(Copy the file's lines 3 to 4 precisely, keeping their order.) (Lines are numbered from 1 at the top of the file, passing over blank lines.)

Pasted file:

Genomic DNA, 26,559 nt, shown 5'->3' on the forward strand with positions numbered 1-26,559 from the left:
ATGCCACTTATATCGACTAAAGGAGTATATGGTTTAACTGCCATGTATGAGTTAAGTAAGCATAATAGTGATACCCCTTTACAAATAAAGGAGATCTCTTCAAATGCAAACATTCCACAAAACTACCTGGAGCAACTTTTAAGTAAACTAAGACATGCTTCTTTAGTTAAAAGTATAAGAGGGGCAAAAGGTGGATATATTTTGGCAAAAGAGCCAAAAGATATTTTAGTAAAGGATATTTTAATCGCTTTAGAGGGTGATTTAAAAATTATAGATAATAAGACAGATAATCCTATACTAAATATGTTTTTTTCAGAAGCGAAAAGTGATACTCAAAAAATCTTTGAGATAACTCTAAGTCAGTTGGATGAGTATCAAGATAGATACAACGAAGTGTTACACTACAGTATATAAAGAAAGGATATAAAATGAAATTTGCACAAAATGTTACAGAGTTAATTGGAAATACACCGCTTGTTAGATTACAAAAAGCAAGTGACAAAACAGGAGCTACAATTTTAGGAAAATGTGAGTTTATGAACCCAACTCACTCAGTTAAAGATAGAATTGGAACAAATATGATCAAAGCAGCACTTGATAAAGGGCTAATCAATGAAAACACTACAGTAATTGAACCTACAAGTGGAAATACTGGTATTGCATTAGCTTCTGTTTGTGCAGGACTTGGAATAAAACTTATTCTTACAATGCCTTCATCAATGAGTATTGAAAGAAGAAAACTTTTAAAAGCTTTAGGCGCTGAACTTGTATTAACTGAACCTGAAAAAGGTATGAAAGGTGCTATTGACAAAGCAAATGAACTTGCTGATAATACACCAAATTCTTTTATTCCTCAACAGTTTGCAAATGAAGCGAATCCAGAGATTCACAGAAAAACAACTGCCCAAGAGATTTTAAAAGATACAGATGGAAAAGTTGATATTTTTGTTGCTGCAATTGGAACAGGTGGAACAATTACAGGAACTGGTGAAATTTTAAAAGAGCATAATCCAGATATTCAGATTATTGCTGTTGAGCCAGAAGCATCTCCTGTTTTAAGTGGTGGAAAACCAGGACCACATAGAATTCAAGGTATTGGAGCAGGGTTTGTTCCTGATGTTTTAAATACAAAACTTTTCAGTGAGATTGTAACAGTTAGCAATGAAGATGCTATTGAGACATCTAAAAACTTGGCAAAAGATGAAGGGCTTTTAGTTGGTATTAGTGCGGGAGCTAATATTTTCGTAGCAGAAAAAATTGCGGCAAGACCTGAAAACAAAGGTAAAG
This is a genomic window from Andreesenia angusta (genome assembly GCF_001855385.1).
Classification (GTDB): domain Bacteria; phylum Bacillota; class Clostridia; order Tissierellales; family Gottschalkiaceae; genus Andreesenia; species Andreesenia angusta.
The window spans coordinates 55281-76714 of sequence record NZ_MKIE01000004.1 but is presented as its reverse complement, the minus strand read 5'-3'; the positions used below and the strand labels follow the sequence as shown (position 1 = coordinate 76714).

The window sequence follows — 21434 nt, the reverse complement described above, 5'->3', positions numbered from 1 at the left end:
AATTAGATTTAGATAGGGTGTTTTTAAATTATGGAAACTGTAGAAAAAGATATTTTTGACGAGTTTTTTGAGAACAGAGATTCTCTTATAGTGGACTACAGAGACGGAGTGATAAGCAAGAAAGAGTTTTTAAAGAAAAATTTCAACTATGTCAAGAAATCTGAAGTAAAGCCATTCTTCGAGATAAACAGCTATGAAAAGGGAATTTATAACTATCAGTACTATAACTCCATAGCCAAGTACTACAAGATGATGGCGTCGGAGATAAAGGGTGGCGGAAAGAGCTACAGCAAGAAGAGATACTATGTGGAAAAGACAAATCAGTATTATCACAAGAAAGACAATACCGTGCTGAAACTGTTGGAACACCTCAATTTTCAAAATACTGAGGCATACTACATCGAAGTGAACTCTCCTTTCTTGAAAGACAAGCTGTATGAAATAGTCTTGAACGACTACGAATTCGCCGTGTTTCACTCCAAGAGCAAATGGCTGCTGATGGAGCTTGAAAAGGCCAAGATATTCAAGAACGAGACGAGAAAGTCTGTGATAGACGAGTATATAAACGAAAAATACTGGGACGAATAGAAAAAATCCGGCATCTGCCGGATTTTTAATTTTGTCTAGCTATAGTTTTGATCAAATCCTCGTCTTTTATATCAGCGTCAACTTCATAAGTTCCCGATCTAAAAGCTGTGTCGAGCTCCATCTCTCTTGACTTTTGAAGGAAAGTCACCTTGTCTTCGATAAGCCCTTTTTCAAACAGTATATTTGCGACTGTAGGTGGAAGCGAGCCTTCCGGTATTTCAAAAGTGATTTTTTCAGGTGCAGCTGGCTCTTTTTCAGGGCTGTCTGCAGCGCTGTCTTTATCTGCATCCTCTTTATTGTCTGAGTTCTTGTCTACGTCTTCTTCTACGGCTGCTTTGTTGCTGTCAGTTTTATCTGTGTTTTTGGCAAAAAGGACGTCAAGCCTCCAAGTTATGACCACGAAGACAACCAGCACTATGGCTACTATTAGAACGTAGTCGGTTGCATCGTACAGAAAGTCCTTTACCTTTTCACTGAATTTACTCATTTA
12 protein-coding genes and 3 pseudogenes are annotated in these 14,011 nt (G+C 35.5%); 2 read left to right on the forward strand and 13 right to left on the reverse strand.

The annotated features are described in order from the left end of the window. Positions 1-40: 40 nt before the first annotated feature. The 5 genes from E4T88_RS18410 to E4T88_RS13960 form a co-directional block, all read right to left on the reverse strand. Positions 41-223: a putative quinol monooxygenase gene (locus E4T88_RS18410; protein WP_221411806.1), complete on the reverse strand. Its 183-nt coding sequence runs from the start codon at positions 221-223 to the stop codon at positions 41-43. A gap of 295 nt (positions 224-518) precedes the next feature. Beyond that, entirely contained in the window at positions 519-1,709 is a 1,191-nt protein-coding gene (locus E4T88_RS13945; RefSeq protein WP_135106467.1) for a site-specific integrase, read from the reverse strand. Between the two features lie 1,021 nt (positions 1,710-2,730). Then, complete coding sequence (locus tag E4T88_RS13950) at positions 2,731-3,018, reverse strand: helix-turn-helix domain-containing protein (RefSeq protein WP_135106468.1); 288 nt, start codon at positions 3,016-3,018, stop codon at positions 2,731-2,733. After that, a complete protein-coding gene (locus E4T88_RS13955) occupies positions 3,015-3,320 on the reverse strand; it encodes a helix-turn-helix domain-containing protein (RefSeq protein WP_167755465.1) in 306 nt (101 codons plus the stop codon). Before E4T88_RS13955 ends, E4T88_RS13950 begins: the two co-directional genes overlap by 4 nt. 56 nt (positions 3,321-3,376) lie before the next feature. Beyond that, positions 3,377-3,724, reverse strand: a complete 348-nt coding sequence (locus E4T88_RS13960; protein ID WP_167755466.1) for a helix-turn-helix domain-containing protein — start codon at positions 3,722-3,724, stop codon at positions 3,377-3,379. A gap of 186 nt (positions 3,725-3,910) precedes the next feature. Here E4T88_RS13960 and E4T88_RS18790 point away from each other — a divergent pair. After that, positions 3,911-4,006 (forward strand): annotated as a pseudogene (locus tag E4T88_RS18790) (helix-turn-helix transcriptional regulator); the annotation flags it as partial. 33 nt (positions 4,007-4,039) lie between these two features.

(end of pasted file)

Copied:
This is a genomic window from Andreesenia angusta (genome assembly GCF_001855385.1).
Classification (GTDB): domain Bacteria; phylum Bacillota; class Clostridia; order Tissierellales; family Gottschalkiaceae; genus Andreesenia; species Andreesenia angusta.